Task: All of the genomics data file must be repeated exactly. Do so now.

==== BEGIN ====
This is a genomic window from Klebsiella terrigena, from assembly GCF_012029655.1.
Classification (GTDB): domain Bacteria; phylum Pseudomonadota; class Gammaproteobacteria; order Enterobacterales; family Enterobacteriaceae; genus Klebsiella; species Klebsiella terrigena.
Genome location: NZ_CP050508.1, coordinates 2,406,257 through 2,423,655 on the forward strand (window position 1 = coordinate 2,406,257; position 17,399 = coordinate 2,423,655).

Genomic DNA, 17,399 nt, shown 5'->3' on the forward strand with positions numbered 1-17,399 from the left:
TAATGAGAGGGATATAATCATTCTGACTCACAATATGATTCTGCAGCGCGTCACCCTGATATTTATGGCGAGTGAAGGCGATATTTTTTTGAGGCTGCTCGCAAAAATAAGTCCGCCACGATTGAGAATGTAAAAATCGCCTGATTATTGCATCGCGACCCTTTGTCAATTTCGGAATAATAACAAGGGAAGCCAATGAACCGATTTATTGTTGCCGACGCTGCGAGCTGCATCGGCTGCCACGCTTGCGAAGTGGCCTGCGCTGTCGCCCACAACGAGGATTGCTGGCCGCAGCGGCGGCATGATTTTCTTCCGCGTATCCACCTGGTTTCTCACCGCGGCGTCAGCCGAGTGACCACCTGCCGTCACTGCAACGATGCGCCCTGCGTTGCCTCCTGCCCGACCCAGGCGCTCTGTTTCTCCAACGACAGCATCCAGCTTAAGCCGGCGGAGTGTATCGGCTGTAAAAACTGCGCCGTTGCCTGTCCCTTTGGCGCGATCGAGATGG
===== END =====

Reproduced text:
This is a genomic window from Klebsiella terrigena, from assembly GCF_012029655.1.
Classification (GTDB): domain Bacteria; phylum Pseudomonadota; class Gammaproteobacteria; order Enterobacterales; family Enterobacteriaceae; genus Klebsiella; species Klebsiella terrigena.
Genome location: NZ_CP050508.1, coordinates 2,406,257 through 2,423,655 on the forward strand (window position 1 = coordinate 2,406,257; position 17,399 = coordinate 2,423,655).

Genomic DNA, 17,399 nt, shown 5'->3' on the forward strand with positions numbered 1-17,399 from the left:
TAATGAGAGGGATATAATCATTCTGACTCACAATATGATTCTGCAGCGCGTCACCCTGATATTTATGGCGAGTGAAGGCGATATTTTTTTGAGGCTGCTCGCAAAAATAAGTCCGCCACGATTGAGAATGTAAAAATCGCCTGATTATTGCATCGCGACCCTTTGTCAATTTCGGAATAATAACAAGGGAAGCCAATGAACCGATTTATTGTTGCCGACGCTGCGAGCTGCATCGGCTGCCACGCTTGCGAAGTGGCCTGCGCTGTCGCCCACAACGAGGATTGCTGGCCGCAGCGGCGGCATGATTTTCTTCCGCGTATCCACCTGGTTTCTCACCGCGGCGTCAGCCGAGTGACCACCTGCCGTCACTGCAACGATGCGCCCTGCGTTGCCTCCTGCCCGACCCAGGCGCTCTGTTTCTCCAACGACAGCATCCAGCTTAAGCCGGCGGAGTGTATCGGCTGTAAAAACTGCGCCGTTGCCTGTCCCTTTGGCGCGATCGAGATGG